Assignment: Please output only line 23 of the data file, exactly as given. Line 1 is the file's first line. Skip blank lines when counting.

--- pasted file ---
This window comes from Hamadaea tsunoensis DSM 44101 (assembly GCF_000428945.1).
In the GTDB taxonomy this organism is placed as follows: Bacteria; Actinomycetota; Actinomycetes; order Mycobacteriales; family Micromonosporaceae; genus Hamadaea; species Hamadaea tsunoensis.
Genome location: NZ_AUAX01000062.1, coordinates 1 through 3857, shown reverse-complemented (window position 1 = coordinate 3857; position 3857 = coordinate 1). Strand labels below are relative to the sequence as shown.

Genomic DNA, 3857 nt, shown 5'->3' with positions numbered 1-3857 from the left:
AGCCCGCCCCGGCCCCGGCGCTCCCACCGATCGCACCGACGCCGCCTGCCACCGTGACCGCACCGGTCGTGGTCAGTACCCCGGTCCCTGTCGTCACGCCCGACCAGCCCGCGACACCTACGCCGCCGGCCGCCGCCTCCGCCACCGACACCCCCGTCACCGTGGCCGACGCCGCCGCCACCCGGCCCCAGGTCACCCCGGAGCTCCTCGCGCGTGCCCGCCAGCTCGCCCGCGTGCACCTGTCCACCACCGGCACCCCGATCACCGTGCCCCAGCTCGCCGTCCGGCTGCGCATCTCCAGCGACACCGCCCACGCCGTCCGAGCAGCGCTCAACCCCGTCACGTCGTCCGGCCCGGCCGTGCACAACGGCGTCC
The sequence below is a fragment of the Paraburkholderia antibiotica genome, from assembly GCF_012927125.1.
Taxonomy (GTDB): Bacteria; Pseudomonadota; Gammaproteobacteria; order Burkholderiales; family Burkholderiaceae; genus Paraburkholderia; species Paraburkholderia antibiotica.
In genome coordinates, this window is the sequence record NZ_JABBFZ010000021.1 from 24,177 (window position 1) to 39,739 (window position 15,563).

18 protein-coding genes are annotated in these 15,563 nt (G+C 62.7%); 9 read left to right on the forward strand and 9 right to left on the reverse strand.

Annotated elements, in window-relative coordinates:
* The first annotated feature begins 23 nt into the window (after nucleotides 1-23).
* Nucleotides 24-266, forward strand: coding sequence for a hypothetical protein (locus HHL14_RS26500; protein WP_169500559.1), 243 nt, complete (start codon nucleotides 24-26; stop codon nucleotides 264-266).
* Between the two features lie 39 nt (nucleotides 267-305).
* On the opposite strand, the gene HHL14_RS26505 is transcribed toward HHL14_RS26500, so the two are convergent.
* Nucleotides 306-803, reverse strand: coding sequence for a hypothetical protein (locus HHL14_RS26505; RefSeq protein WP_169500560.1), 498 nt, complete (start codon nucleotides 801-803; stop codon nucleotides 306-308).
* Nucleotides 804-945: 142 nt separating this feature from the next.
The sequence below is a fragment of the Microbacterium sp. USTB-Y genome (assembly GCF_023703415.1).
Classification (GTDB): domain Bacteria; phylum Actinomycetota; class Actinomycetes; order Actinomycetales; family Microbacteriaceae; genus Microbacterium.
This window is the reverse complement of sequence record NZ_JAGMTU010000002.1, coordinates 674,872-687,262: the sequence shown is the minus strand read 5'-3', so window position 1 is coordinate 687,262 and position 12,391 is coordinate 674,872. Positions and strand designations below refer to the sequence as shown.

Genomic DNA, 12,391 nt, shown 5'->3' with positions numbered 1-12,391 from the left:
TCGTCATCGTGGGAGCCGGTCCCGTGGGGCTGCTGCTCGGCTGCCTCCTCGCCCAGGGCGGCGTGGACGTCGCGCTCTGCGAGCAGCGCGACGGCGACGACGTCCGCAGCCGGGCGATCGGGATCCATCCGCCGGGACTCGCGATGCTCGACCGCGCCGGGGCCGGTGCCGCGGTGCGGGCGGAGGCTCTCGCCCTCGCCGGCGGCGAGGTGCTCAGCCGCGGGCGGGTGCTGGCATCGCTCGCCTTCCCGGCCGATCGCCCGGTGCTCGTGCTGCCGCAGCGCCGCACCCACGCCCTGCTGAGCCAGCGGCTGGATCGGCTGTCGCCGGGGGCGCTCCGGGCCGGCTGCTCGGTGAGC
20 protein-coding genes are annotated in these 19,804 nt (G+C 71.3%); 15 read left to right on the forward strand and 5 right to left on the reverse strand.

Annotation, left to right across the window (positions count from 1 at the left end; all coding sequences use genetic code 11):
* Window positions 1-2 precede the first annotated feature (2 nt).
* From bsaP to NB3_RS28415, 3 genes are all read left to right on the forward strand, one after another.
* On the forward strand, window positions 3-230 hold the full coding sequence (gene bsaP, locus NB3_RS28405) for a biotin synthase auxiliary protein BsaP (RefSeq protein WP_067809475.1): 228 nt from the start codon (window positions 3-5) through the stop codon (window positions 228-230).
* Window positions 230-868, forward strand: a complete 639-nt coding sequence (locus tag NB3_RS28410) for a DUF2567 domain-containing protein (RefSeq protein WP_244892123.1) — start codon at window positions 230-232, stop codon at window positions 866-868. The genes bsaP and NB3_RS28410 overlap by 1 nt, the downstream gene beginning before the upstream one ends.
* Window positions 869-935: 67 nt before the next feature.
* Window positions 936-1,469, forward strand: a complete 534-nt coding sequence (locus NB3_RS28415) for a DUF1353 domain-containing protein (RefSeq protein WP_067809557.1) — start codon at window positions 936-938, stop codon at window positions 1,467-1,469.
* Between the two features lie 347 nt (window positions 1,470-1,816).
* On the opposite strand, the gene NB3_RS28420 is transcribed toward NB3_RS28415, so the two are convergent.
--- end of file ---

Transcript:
Annotation, left to right across the window (positions count from 1 at the left end; all coding sequences use genetic code 11):